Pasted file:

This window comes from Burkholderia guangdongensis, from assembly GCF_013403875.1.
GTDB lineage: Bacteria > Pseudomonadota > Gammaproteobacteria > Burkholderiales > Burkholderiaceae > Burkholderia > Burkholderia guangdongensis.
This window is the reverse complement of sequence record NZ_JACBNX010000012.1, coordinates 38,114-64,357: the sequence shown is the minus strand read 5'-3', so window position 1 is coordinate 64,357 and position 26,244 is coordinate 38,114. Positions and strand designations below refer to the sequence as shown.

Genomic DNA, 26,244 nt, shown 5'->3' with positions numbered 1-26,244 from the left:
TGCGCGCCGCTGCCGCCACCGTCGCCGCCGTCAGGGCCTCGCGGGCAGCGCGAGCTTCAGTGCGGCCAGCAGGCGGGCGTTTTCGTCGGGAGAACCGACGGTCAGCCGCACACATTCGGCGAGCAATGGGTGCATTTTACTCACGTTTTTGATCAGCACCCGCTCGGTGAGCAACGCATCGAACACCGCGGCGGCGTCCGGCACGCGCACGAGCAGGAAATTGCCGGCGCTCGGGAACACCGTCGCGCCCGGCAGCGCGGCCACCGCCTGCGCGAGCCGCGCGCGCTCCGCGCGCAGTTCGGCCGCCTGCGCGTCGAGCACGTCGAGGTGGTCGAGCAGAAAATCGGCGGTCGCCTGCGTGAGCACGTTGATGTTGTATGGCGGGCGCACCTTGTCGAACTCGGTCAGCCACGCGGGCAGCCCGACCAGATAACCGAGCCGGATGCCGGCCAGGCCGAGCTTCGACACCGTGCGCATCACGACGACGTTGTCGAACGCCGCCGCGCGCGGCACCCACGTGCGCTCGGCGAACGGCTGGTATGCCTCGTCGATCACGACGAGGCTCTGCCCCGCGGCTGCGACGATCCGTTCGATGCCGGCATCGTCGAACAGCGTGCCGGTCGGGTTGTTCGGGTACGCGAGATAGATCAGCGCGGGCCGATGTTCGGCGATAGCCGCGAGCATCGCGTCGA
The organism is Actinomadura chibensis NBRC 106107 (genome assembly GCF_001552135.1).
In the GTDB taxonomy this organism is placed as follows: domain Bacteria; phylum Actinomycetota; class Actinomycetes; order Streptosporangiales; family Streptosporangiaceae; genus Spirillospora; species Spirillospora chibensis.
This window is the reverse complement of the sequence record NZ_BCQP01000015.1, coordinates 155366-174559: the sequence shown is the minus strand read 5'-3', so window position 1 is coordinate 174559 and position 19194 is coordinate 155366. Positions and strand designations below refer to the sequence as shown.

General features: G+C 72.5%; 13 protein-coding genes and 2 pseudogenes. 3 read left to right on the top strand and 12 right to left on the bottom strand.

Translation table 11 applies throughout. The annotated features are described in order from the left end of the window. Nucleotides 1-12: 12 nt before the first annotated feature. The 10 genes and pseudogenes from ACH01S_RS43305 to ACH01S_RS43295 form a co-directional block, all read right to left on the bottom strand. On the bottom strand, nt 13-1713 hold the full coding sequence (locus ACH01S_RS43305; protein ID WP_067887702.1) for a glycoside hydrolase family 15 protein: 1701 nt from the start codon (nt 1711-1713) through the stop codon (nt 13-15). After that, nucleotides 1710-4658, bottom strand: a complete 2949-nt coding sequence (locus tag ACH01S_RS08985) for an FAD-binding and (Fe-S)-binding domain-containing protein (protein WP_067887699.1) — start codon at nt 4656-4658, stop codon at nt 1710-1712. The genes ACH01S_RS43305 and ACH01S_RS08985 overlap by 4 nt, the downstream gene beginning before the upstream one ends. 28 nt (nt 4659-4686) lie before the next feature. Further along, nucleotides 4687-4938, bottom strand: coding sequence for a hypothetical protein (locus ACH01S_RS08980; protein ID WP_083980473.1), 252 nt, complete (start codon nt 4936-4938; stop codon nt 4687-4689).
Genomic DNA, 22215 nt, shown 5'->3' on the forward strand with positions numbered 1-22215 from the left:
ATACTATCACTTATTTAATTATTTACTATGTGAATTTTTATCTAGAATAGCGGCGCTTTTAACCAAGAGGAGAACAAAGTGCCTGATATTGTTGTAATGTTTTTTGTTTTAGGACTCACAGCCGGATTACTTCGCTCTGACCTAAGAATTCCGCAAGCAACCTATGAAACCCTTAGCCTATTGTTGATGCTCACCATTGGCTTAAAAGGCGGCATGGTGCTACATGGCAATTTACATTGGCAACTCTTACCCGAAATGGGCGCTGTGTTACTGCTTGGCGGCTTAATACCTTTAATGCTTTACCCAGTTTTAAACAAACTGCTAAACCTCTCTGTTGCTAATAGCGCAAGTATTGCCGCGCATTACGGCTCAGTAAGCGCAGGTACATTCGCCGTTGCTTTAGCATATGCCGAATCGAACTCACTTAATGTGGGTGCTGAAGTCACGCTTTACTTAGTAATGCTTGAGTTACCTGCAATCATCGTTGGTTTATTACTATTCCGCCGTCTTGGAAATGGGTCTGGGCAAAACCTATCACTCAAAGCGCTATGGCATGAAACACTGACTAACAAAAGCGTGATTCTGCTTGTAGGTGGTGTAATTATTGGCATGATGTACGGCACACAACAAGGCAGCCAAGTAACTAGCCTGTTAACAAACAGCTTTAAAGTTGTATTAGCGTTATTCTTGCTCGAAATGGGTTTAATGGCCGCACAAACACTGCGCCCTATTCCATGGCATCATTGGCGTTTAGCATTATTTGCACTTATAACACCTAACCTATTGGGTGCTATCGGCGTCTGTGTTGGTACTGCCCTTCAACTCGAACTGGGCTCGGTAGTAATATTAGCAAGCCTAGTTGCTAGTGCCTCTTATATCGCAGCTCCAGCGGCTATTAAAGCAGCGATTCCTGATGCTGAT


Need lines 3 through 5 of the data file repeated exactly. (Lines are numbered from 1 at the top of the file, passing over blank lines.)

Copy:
This window is the reverse complement of sequence record NZ_JACBNX010000012.1, coordinates 38,114-64,357: the sequence shown is the minus strand read 5'-3', so window position 1 is coordinate 64,357 and position 26,244 is coordinate 38,114. Positions and strand designations below refer to the sequence as shown.

Genomic DNA, 26,244 nt, shown 5'->3' with positions numbered 1-26,244 from the left:
TGCGCGCCGCTGCCGCCACCGTCGCCGCCGTCAGGGCCTCGCGGGCAGCGCGAGCTTCAGTGCGGCCAGCAGGCGGGCGTTTTCGTCGGGAGAACCGACGGTCAGCCGCACACATTCGGCGAGCAATGGGTGCATTTTACTCACGTTTTTGATCAGCACCCGCTCGGTGAGCAACGCATCGAACACCGCGGCGGCGTCCGGCACGCGCACGAGCAGGAAATTGCCGGCGCTCGGGAACACCGTCGCGCCCGGCAGCGCGGCCACCGCCTGCGCGAGCCGCGCGCGCTCCGCGCGCAGTTCGGCCGCCTGCGCGTCGAGCACGTCGAGGTGGTCGAGCAGAAAATCGGCGGTCGCCTGCGTGAGCACGTTGATGTTGTATGGCGGGCGCACCTTGTCGAACTCGGTCAGCCACGCGGGCAGCCCGACCAGATAACCGAGCCGGATGCCGGCCAGGCCGAGCTTCGACACCGTGCGCATCACGACGACGTTGTCGAACGCCGCCGCGCGCGGCACCCACGTGCGCTCGGCGAACGGCTGGTATGCCTCGTCGATCACGACGAGGCTCTGCCCCGCGGCTGCGACGATCCGTTCGATGCCGGCATCGTCGAACAGCGTGCCGGTCGGGTTGTTCGGGTACGCGAGATAGATCAGCGCGGGCCGATGTTCGGCGATAGCCGCGAGCATCGCGTCGA